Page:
Second, the Panel held that the “limited” character of an exception should be “measured by the extent to which the exclusive rights of the patent owner have been curtailed”.

With respect to the expression “normal exploitation of the patent”, the Panel considered that it referred to the “commercial activity by which patent owners employ their exclusive patent rights to extract economic value from their patent”. The term “normal” was interpreted by the Panel as the combination of “an empirical conclusion about what is common within a relevant community” and “a normative standard of entitlement”. Further, the Panel’s decision stated that, while the specific forms of patent exploitation by the patent owner are not static, “protection of all normal exploitation practices is a key element reflected in all patent laws”. In the specific circumstances of the case, the Panel concluded that the “additional period of de facto market exclusivity created by using patent rights to preclude submissions for regulatory authorization should not be considered “normal”. It was not a “natural or normal consequences of enforcing patents rights”, but rather an “unintended consequences of the conjunction of the patent laws with product regulatory laws” that resulted in such additional period of de facto market exclusivity.

As regards the third criteria, the Panel concluded that the term “legitimate interest” must be “defined in the way that it is often used in legal discourse – as a normative claim calling for protection of interests that are ‘justifiable’ in the sense that they are supported by relevant public policies or other social norms”. In the specific circumstances of the case, the Panel considered that the “interest claimed on behalf of patent owners whose effective period of market exclusivity had been reduced by delays in marketing approval was neither so compelling nor so widely recognized that it could be regarded as a ‘legitimate interest’ within the meaning of Article 30.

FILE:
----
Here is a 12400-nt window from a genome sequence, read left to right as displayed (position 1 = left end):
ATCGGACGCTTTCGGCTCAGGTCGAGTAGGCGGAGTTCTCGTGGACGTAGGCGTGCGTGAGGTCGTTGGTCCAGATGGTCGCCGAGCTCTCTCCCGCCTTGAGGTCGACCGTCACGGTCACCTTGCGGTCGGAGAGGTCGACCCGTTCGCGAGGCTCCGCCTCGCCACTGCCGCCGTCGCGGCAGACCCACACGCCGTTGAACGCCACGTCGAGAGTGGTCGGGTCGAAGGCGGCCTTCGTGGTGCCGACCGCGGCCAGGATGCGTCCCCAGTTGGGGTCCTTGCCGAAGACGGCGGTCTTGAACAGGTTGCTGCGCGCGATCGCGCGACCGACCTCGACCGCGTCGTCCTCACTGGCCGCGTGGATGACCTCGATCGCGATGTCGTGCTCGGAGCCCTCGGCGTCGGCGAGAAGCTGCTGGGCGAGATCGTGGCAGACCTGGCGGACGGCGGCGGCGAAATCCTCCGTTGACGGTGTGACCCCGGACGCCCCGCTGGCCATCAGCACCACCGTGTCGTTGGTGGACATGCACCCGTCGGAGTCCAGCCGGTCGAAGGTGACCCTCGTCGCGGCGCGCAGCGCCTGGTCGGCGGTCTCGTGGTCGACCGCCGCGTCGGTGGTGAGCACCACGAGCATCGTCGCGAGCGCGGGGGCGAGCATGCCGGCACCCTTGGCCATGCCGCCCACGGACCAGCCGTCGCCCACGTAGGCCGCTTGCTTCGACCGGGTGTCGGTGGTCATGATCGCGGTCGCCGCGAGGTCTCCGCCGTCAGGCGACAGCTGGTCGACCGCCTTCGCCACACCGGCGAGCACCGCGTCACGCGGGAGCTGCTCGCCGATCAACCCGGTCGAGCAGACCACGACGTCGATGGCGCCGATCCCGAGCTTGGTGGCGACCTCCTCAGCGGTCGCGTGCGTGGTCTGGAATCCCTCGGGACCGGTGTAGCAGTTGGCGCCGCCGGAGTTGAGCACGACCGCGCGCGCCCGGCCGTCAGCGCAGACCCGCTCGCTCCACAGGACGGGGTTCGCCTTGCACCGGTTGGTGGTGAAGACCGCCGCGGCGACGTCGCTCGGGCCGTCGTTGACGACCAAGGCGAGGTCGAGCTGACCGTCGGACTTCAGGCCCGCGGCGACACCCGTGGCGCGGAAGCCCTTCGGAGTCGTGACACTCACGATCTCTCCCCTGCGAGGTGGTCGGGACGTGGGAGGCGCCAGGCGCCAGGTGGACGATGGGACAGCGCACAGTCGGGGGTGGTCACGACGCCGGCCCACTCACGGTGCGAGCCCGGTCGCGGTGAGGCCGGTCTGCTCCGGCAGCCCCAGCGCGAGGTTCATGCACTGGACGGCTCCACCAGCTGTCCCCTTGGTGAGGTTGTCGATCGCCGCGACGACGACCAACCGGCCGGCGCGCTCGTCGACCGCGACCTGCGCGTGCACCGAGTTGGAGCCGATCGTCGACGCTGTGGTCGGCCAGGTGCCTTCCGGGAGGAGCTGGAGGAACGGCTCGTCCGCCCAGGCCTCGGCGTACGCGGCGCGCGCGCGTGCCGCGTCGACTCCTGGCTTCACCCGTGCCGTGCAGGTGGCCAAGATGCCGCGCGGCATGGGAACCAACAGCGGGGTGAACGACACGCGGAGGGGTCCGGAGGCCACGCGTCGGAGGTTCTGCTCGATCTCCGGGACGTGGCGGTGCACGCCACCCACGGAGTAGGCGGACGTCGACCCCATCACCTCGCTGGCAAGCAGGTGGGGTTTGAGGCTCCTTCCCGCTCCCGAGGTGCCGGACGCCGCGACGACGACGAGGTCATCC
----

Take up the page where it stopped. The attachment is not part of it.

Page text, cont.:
The latter part of the WIPO paper provides examples of regional and country legislation on experimental use and scientific research (page 27) as well examples of compulsory licensing and government use provisions (page 36).

The 13th session of the WIPO Standing Committee on the Law of Patents (March 23-March 27) affords Member States and Observers a golden opportunity to pay closer heed to the role of exceptions and limitations to the exclusive rights of patents; this chance should not be lost in vain. The fact that the WIPO’s technical patent committee with norm-setting functions is providing a detailed treatment of limitations and exceptions augurs well for a positive agenda at WIPO in the context of witnessing tangible fruits of the WIPO Development Agenda. One hopes the outcomes of this WIPO patent committee, particularly with respect to the agenda item on limitations and exceptions to the exclusive rights of patents, will engender rich discussions at the WIPO Conference on Intellectual Property and Global Challenges (July 13-14, 2009). This WIPO Conference will address “issues relating to the interface of intellectual property with other areas of public policy, notably health, the environment, climate change, food security and disability, and serve as a global forum to discuss issues and solutions to some of the major challenges in relation to intellectual property the world faces today”.